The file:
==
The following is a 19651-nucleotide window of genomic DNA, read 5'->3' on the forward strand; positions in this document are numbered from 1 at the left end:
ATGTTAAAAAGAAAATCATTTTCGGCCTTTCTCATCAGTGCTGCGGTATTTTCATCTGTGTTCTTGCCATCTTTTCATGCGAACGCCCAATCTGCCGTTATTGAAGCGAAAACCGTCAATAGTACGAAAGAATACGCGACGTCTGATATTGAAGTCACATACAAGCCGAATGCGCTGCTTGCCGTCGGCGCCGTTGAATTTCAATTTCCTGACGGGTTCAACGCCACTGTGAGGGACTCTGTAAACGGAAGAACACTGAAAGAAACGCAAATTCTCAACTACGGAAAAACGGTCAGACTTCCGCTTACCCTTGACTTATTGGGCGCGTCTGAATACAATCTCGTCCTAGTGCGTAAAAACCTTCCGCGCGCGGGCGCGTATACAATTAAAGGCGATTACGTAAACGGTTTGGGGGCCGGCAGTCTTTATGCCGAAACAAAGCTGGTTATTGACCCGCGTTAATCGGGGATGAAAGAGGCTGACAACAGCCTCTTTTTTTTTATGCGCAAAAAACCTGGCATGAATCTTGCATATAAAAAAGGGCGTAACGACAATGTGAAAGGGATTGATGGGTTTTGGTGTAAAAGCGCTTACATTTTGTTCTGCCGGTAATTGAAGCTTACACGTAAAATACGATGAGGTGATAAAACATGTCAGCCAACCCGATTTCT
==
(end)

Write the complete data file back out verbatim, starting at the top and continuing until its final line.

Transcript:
The following is a 19651-nucleotide window of genomic DNA, read 5'->3' on the forward strand; positions in this document are numbered from 1 at the left end:
ATGTTAAAAAGAAAATCATTTTCGGCCTTTCTCATCAGTGCTGCGGTATTTTCATCTGTGTTCTTGCCATCTTTTCATGCGAACGCCCAATCTGCCGTTATTGAAGCGAAAACCGTCAATAGTACGAAAGAATACGCGACGTCTGATATTGAAGTCACATACAAGCCGAATGCGCTGCTTGCCGTCGGCGCCGTTGAATTTCAATTTCCTGACGGGTTCAACGCCACTGTGAGGGACTCTGTAAACGGAAGAACACTGAAAGAAACGCAAATTCTCAACTACGGAAAAACGGTCAGACTTCCGCTTACCCTTGACTTATTGGGCGCGTCTGAATACAATCTCGTCCTAGTGCGTAAAAACCTTCCGCGCGCGGGCGCGTATACAATTAAAGGCGATTACGTAAACGGTTTGGGGGCCGGCAGTCTTTATGCCGAAACAAAGCTGGTTATTGACCCGCGTTAATCGGGGATGAAAGAGGCTGACAACAGCCTCTTTTTTTTTATGCGCAAAAAACCTGGCATGAATCTTGCATATAAAAAAGGGCGTAACGACAATGTGAAAGGGATTGATGGGTTTTGGTGTAAAAGCGCTTACATTTTGTTCTGCCGGTAATTGAAGCTTACACGTAAAATACGATGAGGTGATAAAACATGTCAGCCAACCCGATTTCT